A True Servant Leader


Servant leadership represents a crucial component of any efficient democratic government. Leader and servant often juxtapose one another, but the practice of servant leadership takes place when the characters of these two opposite terms are used simultaneously in an individual’s leadership style. In servant leadership, an individual is called to not only assist their group members but also called to provide a clear example that they can follow. This theory advocates that a leader’s primary motivation and role is to serve and meet the needs of others, which optimally should be the prime motivation for leadership.

Servant leadership is a belief that societal and organizational goals will be achieved on a long-term basis only by first facilitating the growth, development and general well-being of the individuals who comprise the masses. It is therefore a leadership style that emphasizes leaders who actively attend to the concerns of their followers and empathize with them. The best test of the leader is whether those served grow as people and whether they eventually become healthier, wiser and more able to become servant leaders themselves.


John Lewis was such a leader.  Despite the vast array of concepts used to describe servant leadership, some consistently mentioned descriptors are: leading by example, providing a clear vision, and also maintaining humility.  Patterson (2003) developed a model which comprises seven dimensions; agapao love, humility, altruism, vision, trust, empowerment and service.  Three of Patterson’s seven dimensions personify John Lewis, a national treasure: agapao love, humility and service!

Scroll below to see more photos of Rep. John Lewis: 

Agapao Love is a Greek phrase meaning kindness and empathy. The deeper meaning refers to someone unconcerned with the self and concerned with the greatest good of others. Agapao does not just come from emotions, feelings, familiarity, or attraction, but will and freedom of choice.  Lewis was a young man in the 1950’s during the height of the Jim Crow era when he made a decision to become a part of the Civil Rights Movement.  He did so, because he wanted a better life for everyone. He endured the brinks and water cannons because he was concerned about the civil rights of others!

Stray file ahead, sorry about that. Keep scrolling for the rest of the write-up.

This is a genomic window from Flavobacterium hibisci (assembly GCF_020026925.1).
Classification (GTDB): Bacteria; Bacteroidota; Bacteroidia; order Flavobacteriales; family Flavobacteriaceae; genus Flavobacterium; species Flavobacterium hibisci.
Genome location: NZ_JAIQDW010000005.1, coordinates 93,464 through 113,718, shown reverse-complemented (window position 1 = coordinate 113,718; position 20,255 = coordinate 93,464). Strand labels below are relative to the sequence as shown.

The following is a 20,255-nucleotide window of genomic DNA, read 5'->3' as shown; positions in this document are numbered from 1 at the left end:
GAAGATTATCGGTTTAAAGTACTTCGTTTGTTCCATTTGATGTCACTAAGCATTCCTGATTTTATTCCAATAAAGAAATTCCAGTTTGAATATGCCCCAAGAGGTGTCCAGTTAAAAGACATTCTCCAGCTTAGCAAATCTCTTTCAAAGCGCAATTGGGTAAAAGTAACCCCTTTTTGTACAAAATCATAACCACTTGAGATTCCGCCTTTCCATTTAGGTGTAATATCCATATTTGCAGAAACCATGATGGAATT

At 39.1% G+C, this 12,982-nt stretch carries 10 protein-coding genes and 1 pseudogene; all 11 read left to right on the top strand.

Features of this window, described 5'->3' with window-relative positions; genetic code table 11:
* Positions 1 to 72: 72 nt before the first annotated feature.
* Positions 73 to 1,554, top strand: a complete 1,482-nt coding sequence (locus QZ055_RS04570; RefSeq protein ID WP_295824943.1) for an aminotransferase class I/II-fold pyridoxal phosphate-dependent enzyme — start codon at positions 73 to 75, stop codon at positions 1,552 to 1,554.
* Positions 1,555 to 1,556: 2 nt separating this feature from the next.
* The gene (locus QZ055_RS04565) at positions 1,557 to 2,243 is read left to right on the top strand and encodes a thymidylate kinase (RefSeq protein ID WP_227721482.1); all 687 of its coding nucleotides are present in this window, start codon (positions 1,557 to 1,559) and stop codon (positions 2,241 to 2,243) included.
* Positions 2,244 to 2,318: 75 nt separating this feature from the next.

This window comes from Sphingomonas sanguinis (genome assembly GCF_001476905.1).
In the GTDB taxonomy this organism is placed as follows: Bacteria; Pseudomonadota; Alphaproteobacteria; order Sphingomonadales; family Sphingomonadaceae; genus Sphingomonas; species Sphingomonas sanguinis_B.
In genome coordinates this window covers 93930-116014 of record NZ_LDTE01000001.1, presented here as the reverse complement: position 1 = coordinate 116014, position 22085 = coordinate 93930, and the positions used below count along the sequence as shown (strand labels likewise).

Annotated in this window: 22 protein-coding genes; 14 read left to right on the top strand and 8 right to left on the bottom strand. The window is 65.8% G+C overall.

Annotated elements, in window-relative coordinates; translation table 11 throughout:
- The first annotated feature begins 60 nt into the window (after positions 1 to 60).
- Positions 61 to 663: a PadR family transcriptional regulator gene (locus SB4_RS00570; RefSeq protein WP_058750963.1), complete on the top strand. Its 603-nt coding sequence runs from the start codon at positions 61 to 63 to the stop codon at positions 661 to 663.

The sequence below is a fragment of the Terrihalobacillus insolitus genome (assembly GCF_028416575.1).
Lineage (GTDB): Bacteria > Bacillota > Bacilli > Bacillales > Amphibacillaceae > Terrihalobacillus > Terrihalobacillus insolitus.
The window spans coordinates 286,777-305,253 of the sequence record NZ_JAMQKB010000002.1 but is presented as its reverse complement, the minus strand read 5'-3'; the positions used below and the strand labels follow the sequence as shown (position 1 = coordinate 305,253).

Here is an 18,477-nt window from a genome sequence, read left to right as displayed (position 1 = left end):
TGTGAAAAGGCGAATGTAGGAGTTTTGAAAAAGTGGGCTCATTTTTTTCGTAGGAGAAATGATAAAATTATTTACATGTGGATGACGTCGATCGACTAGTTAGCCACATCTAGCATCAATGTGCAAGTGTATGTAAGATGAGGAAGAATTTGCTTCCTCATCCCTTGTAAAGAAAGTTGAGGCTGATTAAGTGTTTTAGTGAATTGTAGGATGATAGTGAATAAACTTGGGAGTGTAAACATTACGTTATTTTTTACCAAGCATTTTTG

Humility is an attitude and acknowledgment by the servant leader that they are neither omniscient nor omnipotent, and that others may have more knowledge and experience.  Ferch (2005) argued, “one of the defining characteristics of human nature is the ability to discern one’s own faults, to be broken as the result of such faults, and in response to seek a meaningful change”.  John Lewis showed the epitome of humility when as a staunch supporter of presidential candidate Hillary Clinton, he considered the health of his party, and adjusted his presidential support to align behind the Barack Obama campaign. Recently, his humility was evident once again as he gave his full support to the “Black Lives Matter” movement.

- Congressman John Lewis

Congressman Lewis’s character has embodied the meaning of service.  When doctors revealed that he had a terminal illness, most would have asked to be relieved of their duty.  John Lewis instead promised to return to work. 


John Lewis truly defined the term servant leader!






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